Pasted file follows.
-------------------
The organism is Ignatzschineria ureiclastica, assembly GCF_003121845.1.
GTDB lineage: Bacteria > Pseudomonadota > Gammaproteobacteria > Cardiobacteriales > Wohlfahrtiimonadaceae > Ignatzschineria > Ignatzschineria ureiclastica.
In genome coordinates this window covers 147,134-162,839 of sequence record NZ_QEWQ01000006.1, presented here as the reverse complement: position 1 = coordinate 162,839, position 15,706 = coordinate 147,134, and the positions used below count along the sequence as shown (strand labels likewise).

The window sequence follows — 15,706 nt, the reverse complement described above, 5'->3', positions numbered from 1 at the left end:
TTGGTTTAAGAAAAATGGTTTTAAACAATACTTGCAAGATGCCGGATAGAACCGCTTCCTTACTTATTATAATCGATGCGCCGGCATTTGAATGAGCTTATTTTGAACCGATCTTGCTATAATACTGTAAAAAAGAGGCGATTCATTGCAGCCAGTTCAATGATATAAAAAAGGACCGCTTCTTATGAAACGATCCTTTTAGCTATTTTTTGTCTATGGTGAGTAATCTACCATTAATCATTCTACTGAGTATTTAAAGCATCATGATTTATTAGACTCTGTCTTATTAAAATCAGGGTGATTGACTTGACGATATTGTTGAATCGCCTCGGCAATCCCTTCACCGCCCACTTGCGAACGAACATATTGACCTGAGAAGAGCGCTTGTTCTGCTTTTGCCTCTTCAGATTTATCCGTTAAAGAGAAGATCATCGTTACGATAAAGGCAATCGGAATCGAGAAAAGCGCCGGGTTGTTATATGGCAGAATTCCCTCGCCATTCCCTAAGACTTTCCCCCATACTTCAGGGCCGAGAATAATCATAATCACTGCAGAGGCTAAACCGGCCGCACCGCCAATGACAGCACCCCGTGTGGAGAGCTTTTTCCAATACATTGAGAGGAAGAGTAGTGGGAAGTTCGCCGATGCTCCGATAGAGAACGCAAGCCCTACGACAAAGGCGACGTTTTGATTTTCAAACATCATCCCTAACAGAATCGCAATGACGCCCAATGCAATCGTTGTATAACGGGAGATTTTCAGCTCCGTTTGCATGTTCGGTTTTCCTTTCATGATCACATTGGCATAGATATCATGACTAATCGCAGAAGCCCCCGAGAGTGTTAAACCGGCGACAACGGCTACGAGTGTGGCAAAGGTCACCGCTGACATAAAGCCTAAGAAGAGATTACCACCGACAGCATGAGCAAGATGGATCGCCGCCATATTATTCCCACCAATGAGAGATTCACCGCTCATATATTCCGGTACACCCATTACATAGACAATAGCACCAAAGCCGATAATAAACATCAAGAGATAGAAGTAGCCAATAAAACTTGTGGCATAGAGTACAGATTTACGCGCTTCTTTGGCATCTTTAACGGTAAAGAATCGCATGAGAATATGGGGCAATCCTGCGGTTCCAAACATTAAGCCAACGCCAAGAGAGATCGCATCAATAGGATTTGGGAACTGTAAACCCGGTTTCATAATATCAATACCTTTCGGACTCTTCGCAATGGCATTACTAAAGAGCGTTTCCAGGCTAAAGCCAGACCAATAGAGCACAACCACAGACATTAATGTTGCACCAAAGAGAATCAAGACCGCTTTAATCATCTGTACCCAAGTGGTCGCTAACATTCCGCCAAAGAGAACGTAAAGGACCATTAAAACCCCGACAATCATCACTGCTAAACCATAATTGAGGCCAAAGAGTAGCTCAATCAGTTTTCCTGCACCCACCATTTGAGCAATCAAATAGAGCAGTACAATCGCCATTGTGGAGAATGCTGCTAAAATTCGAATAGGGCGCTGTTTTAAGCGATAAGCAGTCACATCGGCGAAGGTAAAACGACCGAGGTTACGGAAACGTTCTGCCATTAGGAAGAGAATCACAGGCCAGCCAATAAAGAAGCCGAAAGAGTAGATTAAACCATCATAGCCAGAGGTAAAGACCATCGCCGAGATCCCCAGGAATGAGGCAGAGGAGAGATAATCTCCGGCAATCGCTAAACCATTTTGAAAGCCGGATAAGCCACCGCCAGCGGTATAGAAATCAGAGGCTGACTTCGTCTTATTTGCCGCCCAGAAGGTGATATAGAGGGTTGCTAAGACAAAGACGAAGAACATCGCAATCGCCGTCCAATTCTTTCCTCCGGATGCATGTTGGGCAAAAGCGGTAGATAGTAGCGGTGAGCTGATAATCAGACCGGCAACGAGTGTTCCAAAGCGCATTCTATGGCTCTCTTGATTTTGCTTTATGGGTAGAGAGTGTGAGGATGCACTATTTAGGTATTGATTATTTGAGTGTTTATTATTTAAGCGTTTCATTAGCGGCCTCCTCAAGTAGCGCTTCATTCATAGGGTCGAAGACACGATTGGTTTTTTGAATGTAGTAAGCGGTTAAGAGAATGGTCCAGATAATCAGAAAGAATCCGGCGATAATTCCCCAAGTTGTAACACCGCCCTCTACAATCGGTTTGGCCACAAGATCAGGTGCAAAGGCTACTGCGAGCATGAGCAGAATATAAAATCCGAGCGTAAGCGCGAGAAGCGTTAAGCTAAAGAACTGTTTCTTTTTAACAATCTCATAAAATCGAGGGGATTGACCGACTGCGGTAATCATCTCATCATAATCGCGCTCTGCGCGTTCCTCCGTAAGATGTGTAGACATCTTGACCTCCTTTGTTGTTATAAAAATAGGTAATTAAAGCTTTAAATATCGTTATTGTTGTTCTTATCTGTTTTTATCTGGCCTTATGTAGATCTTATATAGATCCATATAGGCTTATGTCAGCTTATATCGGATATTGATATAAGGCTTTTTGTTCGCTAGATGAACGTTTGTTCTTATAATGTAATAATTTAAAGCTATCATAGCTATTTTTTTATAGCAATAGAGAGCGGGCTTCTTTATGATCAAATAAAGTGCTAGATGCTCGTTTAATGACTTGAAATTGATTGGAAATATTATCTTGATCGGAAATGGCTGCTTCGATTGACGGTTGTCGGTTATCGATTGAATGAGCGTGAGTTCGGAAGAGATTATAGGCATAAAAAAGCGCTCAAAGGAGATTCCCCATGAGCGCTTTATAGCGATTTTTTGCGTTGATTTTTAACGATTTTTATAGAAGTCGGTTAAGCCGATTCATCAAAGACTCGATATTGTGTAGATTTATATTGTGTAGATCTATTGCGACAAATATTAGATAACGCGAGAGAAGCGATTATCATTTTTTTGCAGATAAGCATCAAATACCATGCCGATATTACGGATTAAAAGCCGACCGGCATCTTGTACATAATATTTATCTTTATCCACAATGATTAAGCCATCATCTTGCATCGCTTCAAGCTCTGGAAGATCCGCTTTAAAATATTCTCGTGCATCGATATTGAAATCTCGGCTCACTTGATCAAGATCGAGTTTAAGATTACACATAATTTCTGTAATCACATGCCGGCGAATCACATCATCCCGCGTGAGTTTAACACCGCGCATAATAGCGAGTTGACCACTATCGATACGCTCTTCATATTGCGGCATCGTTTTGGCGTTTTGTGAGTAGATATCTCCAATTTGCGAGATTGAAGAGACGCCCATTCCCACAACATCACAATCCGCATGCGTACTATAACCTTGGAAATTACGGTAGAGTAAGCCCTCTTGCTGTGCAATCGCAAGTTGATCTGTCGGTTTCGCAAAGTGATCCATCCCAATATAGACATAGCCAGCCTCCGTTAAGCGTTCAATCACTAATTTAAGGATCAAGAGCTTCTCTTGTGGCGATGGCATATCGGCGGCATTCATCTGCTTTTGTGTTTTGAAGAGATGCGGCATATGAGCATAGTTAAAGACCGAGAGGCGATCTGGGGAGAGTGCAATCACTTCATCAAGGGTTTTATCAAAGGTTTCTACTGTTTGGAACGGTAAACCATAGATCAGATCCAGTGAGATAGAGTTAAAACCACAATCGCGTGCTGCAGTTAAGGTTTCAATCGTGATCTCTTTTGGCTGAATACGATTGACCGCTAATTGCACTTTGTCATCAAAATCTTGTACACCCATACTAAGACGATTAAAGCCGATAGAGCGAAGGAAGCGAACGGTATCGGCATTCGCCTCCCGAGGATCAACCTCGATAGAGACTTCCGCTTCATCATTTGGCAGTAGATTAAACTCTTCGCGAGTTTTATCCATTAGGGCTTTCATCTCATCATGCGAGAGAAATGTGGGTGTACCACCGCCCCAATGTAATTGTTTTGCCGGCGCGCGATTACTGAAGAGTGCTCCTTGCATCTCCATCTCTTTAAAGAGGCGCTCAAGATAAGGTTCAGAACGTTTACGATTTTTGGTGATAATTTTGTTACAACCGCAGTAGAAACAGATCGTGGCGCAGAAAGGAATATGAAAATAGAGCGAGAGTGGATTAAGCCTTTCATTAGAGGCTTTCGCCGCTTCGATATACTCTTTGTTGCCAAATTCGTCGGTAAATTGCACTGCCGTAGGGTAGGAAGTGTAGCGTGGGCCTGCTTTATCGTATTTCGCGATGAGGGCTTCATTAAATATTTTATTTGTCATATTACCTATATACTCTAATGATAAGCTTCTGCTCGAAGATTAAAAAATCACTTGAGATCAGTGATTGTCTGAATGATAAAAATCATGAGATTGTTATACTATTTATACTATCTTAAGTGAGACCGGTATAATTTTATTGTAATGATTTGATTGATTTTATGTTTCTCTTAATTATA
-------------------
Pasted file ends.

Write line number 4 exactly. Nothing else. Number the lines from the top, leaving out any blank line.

The window sequence follows — 15,706 nt, the reverse complement described above, 5'->3', positions numbered from 1 at the left end: